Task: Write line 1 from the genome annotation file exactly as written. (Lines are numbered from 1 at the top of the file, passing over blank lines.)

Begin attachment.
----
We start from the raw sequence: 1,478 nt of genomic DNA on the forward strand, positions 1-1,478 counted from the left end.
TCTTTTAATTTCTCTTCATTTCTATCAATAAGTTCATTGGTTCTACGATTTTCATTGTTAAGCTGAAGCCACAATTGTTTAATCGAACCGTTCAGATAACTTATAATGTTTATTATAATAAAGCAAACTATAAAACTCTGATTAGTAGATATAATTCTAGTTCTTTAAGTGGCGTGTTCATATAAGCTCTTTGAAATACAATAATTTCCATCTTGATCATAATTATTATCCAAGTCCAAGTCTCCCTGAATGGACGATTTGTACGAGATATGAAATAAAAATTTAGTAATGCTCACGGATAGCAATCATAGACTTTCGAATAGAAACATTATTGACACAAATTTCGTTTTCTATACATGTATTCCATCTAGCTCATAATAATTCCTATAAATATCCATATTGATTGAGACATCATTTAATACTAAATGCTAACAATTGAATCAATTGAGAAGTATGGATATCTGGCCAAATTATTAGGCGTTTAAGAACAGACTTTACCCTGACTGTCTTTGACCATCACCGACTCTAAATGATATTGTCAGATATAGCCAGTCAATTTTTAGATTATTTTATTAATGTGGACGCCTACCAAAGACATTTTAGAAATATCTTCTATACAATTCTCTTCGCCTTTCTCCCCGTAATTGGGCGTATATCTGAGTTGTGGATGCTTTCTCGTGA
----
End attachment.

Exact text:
We start from the raw sequence: 1,478 nt of genomic DNA on the forward strand, positions 1-1,478 counted from the left end.